As a whole, the 'Snowtorch' epic leaves a lasting impression. A feast of vintage mellotrons and keyboards, the track features about as much variety and dynamic as one could hope for; catchy melodic segments are followed by drawn out instrumental showcases and focused build-ups. Both halves of this piece are showered with great moments of composition that sometimes reach the caliber of being classical in nature.There are plenty of counterpoints and harmonies and- not to go without mention- a wide variety of instruments to behold throughout the music. As is typical for Phideaux, this epic composition is backed up by some great performances from everyone involved. Leading some of the most memorable parts is the voice of Xavier himself, who may not have been gifted with the greatest vocal range, but has a really warm and personable tone to his voice that is scarcely seen in progressive rock.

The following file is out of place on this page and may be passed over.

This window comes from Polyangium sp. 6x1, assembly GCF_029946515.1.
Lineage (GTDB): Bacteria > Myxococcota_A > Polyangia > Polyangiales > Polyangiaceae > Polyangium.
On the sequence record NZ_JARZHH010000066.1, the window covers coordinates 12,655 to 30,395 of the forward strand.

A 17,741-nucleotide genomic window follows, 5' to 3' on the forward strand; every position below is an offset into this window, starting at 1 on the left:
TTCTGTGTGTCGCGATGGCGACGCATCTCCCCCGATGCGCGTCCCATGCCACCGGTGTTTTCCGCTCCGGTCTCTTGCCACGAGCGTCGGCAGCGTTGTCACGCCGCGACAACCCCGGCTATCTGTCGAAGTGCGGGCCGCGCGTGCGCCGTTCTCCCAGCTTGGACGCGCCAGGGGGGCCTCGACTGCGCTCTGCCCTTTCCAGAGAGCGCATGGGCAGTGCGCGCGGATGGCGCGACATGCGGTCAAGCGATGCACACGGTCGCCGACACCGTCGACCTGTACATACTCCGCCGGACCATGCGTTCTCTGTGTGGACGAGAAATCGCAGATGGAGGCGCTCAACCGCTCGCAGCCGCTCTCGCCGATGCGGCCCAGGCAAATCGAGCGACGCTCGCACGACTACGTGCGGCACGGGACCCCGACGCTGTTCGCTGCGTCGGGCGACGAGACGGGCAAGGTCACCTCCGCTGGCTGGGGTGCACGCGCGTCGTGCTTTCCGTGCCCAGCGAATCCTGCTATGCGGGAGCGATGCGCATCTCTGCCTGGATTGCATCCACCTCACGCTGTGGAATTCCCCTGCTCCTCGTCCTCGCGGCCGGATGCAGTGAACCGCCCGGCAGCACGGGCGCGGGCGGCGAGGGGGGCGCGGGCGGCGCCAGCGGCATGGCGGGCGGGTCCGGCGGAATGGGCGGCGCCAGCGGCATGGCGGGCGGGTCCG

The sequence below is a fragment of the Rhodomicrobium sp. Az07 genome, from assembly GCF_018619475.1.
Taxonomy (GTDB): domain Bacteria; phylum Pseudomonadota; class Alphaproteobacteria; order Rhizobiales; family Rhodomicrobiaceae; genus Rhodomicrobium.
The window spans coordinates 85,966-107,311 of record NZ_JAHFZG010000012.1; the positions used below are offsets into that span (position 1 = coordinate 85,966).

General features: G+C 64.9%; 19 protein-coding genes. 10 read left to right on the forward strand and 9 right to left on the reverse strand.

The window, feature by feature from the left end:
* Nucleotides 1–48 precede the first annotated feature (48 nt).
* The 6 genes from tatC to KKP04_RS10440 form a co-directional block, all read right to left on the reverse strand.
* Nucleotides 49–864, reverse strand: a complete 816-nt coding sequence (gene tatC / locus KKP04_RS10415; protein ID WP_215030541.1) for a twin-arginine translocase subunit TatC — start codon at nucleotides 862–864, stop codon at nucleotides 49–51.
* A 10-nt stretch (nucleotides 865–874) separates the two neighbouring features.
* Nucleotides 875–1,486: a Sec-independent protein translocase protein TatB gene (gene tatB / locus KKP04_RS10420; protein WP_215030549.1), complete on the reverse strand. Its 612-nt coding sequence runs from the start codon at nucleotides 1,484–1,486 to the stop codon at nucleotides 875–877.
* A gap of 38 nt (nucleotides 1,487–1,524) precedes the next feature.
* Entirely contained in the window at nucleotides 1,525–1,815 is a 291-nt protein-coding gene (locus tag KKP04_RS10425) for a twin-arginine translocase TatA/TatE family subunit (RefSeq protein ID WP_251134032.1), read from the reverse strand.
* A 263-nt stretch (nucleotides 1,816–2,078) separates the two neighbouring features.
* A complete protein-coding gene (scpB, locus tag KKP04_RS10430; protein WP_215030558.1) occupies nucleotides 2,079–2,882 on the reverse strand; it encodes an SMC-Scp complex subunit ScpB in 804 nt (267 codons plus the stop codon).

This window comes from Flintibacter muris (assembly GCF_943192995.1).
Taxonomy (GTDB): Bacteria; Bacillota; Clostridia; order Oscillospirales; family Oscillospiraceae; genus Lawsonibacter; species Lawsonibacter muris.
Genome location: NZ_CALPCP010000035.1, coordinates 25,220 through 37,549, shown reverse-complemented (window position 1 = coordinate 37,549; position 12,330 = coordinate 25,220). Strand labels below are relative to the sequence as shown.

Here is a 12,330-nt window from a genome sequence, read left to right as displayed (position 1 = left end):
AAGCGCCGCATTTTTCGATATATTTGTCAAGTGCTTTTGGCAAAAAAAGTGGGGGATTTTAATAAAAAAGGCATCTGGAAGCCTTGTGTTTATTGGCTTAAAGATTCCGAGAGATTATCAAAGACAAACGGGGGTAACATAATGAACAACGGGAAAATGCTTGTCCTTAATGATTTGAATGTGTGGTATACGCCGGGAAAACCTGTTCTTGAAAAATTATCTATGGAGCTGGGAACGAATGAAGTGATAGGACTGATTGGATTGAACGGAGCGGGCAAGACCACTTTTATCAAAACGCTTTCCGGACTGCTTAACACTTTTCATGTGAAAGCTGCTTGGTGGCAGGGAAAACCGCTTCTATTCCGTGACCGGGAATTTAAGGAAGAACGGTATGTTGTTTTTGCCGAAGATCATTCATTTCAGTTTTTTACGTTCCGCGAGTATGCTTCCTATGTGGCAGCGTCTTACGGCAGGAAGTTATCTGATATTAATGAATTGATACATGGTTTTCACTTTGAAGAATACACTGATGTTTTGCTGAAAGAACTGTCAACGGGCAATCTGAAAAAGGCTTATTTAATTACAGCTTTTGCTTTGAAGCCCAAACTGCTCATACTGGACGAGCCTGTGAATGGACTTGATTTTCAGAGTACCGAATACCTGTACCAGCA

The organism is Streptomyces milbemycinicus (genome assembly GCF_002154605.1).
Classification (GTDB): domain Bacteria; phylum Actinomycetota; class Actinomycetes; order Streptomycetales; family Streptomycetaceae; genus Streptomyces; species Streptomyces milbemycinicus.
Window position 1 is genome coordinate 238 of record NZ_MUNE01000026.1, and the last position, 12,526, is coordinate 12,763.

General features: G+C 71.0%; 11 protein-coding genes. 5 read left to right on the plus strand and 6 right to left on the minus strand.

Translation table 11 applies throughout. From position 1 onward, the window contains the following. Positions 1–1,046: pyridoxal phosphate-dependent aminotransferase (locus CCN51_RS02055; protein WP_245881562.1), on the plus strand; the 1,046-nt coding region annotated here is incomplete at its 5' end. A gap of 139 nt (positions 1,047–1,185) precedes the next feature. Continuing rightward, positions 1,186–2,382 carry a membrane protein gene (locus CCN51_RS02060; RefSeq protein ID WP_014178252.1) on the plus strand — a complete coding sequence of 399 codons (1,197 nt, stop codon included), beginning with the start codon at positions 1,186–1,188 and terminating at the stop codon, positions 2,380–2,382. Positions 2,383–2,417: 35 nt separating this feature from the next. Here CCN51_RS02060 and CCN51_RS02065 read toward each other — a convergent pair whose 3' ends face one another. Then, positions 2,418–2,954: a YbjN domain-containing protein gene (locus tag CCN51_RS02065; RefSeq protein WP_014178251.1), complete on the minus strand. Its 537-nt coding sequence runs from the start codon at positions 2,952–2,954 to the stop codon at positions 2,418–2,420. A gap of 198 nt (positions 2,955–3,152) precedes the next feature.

As great as 'Snowtorch' is as an epic, I cannot consider it a perfect piece. Every vocal moment to hear in 'Snowtorch' is absolutely mesmerizing and a joy to hear each time, but the instrumental segments do tend to drag on longer than I may have liked. This is not to say that the instrumental aspect of Phideaux is weak in any way, but it does tend to get a little self-indulgent, especially towards the second half of the piece. On it's own though, 'Snowtorch' is still a masterpiece, taking into account even its least inspired moments. There is however, the middle track 'Helix' to take into account. While the same sonic depth and warmth is employed here, it lacks the structure and melody to be memorable, which would have made it a welcome respite from the more involving compositions, instead of a track which feels as if it gets in the way of the real gold.

'Snowtorch' may not have the same effect on me as others on the international progressive rock scene, but Phideaux really proves themselves here as one of the frontrunners on the independent prog scene here. An excellent album.

Review by BrufordFreak
COLLABORATOR Honorary Collaborator